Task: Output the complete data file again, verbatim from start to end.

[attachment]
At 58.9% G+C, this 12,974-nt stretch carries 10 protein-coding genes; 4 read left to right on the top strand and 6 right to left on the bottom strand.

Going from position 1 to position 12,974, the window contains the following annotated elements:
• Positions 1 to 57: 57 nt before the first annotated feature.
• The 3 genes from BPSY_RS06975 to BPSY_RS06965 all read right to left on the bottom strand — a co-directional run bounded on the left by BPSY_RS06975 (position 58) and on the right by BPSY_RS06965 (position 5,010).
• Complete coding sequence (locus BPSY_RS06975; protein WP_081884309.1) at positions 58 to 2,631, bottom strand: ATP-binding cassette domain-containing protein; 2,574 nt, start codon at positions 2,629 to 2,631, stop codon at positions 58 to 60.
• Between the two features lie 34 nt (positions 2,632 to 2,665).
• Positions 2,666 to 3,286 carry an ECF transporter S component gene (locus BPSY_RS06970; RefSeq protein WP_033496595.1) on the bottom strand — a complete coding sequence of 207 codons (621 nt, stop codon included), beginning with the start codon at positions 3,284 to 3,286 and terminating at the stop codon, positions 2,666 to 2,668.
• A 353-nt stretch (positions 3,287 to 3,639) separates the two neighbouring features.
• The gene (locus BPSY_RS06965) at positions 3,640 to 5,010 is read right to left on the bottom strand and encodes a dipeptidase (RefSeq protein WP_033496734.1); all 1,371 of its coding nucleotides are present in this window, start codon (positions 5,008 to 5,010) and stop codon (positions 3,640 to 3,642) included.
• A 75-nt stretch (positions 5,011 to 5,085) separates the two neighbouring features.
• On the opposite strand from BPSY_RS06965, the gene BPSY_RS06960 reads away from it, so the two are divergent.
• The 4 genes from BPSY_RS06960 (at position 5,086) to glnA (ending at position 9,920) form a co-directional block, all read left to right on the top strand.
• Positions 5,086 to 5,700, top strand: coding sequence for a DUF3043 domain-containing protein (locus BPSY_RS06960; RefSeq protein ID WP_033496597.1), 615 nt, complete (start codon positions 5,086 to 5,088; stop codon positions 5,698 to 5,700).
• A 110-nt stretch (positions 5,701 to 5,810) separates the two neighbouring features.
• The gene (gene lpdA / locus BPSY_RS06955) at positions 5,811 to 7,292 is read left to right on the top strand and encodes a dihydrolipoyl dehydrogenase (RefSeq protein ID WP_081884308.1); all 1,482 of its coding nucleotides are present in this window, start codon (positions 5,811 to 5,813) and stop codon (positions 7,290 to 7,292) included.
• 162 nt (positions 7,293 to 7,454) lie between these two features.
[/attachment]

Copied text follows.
At 58.9% G+C, this 12,974-nt stretch carries 10 protein-coding genes; 4 read left to right on the top strand and 6 right to left on the bottom strand.

Going from position 1 to position 12,974, the window contains the following annotated elements:
• Positions 1 to 57: 57 nt before the first annotated feature.
• The 3 genes from BPSY_RS06975 to BPSY_RS06965 all read right to left on the bottom strand — a co-directional run bounded on the left by BPSY_RS06975 (position 58) and on the right by BPSY_RS06965 (position 5,010).
• Complete coding sequence (locus BPSY_RS06975; protein WP_081884309.1) at positions 58 to 2,631, bottom strand: ATP-binding cassette domain-containing protein; 2,574 nt, start codon at positions 2,629 to 2,631, stop codon at positions 58 to 60.
• Between the two features lie 34 nt (positions 2,632 to 2,665).
• Positions 2,666 to 3,286 carry an ECF transporter S component gene (locus BPSY_RS06970; RefSeq protein WP_033496595.1) on the bottom strand — a complete coding sequence of 207 codons (621 nt, stop codon included), beginning with the start codon at positions 3,284 to 3,286 and terminating at the stop codon, positions 2,666 to 2,668.
• A 353-nt stretch (positions 3,287 to 3,639) separates the two neighbouring features.
• The gene (locus BPSY_RS06965) at positions 3,640 to 5,010 is read right to left on the bottom strand and encodes a dipeptidase (RefSeq protein WP_033496734.1); all 1,371 of its coding nucleotides are present in this window, start codon (positions 5,008 to 5,010) and stop codon (positions 3,640 to 3,642) included.
• A 75-nt stretch (positions 5,011 to 5,085) separates the two neighbouring features.
• On the opposite strand from BPSY_RS06965, the gene BPSY_RS06960 reads away from it, so the two are divergent.
• The 4 genes from BPSY_RS06960 (at position 5,086) to glnA (ending at position 9,920) form a co-directional block, all read left to right on the top strand.
• Positions 5,086 to 5,700, top strand: coding sequence for a DUF3043 domain-containing protein (locus BPSY_RS06960; RefSeq protein ID WP_033496597.1), 615 nt, complete (start codon positions 5,086 to 5,088; stop codon positions 5,698 to 5,700).
• A 110-nt stretch (positions 5,701 to 5,810) separates the two neighbouring features.
• The gene (gene lpdA / locus BPSY_RS06955) at positions 5,811 to 7,292 is read left to right on the top strand and encodes a dihydrolipoyl dehydrogenase (RefSeq protein ID WP_081884308.1); all 1,482 of its coding nucleotides are present in this window, start codon (positions 5,811 to 5,813) and stop codon (positions 7,290 to 7,292) included.
• 162 nt (positions 7,293 to 7,454) lie between these two features.